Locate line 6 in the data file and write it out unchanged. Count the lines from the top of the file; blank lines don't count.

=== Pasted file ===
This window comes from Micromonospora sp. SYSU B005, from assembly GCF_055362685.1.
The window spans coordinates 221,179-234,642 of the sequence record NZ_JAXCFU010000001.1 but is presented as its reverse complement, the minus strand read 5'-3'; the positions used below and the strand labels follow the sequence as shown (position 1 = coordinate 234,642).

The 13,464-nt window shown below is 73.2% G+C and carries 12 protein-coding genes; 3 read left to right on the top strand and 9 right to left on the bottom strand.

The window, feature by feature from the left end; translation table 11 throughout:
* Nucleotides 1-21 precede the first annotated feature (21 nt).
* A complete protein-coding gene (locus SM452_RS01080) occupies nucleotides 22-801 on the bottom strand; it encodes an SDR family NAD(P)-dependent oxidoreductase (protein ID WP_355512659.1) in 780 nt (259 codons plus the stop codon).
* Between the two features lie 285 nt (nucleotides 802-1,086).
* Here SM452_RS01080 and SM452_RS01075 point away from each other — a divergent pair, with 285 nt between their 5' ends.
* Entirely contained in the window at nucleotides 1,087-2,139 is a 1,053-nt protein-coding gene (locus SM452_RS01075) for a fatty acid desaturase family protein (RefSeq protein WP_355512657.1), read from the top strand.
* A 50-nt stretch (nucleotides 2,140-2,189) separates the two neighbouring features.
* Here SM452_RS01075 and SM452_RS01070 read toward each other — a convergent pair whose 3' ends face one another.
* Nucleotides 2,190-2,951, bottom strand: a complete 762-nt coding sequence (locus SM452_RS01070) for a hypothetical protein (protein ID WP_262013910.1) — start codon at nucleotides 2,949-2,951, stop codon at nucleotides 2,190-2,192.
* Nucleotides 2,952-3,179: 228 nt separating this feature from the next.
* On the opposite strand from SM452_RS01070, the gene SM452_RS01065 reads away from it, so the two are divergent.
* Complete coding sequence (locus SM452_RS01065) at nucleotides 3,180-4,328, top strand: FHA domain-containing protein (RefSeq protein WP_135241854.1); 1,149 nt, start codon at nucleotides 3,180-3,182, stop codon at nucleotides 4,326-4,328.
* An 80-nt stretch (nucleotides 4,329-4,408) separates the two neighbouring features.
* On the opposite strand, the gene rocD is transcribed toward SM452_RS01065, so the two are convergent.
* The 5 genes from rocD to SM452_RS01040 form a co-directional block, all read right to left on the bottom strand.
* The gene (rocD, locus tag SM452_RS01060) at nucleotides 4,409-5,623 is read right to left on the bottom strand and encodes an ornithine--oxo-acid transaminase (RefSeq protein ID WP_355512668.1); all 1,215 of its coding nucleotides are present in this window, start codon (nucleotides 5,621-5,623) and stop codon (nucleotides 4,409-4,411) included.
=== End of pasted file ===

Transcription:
* A complete protein-coding gene (locus SM452_RS01080) occupies nucleotides 22-801 on the bottom strand; it encodes an SDR family NAD(P)-dependent oxidoreductase (protein ID WP_355512659.1) in 780 nt (259 codons plus the stop codon).